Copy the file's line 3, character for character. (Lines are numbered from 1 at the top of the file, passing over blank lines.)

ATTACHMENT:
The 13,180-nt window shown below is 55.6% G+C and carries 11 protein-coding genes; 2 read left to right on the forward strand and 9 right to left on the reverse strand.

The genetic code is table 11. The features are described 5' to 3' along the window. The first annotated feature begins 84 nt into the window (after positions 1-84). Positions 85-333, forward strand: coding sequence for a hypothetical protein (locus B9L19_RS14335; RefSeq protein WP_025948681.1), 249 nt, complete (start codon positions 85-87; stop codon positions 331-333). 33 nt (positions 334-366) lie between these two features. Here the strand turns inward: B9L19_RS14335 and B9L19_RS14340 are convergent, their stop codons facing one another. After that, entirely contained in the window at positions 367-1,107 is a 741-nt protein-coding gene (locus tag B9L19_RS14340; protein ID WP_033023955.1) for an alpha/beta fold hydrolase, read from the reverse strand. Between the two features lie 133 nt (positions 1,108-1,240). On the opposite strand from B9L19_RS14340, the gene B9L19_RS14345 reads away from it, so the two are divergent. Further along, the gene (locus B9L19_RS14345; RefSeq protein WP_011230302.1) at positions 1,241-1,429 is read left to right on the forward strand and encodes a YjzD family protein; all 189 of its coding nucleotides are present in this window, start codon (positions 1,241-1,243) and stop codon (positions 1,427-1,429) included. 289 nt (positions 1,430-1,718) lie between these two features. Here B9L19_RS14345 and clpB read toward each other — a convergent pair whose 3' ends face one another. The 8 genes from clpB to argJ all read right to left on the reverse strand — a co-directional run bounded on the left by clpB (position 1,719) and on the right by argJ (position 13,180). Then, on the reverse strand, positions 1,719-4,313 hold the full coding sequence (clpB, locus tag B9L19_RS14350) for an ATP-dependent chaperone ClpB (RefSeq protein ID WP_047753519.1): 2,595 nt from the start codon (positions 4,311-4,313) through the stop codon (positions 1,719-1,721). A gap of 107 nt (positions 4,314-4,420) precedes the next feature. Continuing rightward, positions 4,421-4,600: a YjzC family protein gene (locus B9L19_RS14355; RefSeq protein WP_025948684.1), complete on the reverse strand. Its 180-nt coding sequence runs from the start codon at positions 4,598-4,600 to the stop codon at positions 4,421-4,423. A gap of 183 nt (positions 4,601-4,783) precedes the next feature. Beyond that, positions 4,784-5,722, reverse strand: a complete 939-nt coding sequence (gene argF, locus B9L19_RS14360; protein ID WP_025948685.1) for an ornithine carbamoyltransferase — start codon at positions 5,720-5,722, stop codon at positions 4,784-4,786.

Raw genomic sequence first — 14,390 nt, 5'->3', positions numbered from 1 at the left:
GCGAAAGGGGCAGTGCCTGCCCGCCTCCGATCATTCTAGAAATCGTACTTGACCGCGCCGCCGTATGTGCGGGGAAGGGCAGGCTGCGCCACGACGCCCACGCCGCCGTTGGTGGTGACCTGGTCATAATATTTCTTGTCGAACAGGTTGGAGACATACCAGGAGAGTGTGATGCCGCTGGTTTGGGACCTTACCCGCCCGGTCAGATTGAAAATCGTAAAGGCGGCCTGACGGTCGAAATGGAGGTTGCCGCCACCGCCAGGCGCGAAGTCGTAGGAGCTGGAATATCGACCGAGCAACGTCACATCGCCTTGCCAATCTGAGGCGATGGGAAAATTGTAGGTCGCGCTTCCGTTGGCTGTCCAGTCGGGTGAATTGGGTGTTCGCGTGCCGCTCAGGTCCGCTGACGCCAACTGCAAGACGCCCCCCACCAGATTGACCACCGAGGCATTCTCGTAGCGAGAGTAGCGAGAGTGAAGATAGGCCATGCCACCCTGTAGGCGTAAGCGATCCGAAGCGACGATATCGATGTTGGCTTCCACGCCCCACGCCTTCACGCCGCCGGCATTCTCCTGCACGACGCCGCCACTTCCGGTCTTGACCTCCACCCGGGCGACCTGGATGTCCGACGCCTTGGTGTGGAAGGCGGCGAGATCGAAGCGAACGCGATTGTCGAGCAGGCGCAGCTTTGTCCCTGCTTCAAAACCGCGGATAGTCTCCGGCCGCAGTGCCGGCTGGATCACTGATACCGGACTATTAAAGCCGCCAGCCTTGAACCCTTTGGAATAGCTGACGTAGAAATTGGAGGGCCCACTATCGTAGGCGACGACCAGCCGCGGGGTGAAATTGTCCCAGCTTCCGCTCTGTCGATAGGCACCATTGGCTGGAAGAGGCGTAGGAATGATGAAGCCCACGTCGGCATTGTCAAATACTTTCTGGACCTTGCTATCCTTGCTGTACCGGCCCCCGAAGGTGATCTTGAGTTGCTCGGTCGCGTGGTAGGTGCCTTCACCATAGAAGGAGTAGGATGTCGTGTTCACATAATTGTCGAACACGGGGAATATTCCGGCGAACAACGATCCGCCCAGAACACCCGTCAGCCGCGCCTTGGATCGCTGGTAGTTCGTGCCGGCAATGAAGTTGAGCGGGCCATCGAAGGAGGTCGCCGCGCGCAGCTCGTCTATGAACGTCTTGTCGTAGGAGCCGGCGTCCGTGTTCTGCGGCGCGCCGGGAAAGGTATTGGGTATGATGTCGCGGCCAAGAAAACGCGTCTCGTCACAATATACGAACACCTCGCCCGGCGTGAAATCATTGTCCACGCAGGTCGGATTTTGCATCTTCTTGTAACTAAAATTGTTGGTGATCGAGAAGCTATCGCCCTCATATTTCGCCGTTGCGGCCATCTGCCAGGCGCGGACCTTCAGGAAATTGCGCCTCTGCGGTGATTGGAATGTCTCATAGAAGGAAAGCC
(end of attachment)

Raw genomic sequence first — 14,390 nt, 5'->3', positions numbered from 1 at the left: